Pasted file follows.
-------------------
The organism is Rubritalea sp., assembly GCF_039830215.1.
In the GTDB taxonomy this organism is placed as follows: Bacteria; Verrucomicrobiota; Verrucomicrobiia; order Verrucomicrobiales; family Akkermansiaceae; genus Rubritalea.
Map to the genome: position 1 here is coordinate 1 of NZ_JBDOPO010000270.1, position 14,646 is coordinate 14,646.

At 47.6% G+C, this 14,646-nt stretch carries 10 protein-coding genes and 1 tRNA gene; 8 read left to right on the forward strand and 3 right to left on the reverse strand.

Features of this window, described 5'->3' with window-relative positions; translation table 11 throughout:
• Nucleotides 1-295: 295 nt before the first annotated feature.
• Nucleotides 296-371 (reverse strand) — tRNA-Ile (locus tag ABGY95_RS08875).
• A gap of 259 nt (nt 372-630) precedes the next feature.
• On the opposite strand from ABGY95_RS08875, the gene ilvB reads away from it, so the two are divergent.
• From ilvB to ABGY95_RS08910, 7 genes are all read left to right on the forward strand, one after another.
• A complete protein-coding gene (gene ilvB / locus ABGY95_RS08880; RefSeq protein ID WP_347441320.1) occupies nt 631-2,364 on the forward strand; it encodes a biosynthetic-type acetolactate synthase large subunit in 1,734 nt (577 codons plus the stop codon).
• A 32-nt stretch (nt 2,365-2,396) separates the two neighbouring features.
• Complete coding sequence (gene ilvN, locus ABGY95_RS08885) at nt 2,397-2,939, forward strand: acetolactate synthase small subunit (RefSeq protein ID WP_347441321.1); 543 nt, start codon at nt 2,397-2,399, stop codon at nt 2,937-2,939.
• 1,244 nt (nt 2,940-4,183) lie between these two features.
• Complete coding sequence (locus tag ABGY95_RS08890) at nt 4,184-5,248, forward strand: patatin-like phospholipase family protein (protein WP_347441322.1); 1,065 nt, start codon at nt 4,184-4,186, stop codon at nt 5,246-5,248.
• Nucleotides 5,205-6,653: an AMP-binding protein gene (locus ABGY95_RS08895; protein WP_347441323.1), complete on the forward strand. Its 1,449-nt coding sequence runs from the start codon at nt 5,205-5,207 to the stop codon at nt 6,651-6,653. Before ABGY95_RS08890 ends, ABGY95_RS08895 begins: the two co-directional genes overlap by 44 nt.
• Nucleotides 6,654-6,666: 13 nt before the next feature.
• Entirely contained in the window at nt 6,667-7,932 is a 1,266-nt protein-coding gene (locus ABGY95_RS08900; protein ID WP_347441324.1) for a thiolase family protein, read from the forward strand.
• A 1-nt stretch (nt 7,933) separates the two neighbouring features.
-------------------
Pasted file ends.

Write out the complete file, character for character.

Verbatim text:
The organism is Rubritalea sp., assembly GCF_039830215.1.
In the GTDB taxonomy this organism is placed as follows: Bacteria; Verrucomicrobiota; Verrucomicrobiia; order Verrucomicrobiales; family Akkermansiaceae; genus Rubritalea.
Map to the genome: position 1 here is coordinate 1 of NZ_JBDOPO010000270.1, position 14,646 is coordinate 14,646.

At 47.6% G+C, this 14,646-nt stretch carries 10 protein-coding genes and 1 tRNA gene; 8 read left to right on the forward strand and 3 right to left on the reverse strand.

Features of this window, described 5'->3' with window-relative positions; translation table 11 throughout:
• Nucleotides 1-295: 295 nt before the first annotated feature.
• Nucleotides 296-371 (reverse strand) — tRNA-Ile (locus tag ABGY95_RS08875).
• A gap of 259 nt (nt 372-630) precedes the next feature.
• On the opposite strand from ABGY95_RS08875, the gene ilvB reads away from it, so the two are divergent.
• From ilvB to ABGY95_RS08910, 7 genes are all read left to right on the forward strand, one after another.
• A complete protein-coding gene (gene ilvB / locus ABGY95_RS08880; RefSeq protein ID WP_347441320.1) occupies nt 631-2,364 on the forward strand; it encodes a biosynthetic-type acetolactate synthase large subunit in 1,734 nt (577 codons plus the stop codon).
• A 32-nt stretch (nt 2,365-2,396) separates the two neighbouring features.
• Complete coding sequence (gene ilvN, locus ABGY95_RS08885) at nt 2,397-2,939, forward strand: acetolactate synthase small subunit (RefSeq protein ID WP_347441321.1); 543 nt, start codon at nt 2,397-2,399, stop codon at nt 2,937-2,939.
• 1,244 nt (nt 2,940-4,183) lie between these two features.
• Complete coding sequence (locus tag ABGY95_RS08890) at nt 4,184-5,248, forward strand: patatin-like phospholipase family protein (protein WP_347441322.1); 1,065 nt, start codon at nt 4,184-4,186, stop codon at nt 5,246-5,248.
• Nucleotides 5,205-6,653: an AMP-binding protein gene (locus ABGY95_RS08895; protein WP_347441323.1), complete on the forward strand. Its 1,449-nt coding sequence runs from the start codon at nt 5,205-5,207 to the stop codon at nt 6,651-6,653. Before ABGY95_RS08890 ends, ABGY95_RS08895 begins: the two co-directional genes overlap by 44 nt.
• Nucleotides 6,654-6,666: 13 nt before the next feature.
• Entirely contained in the window at nt 6,667-7,932 is a 1,266-nt protein-coding gene (locus ABGY95_RS08900; protein ID WP_347441324.1) for a thiolase family protein, read from the forward strand.
• A 1-nt stretch (nt 7,933) separates the two neighbouring features.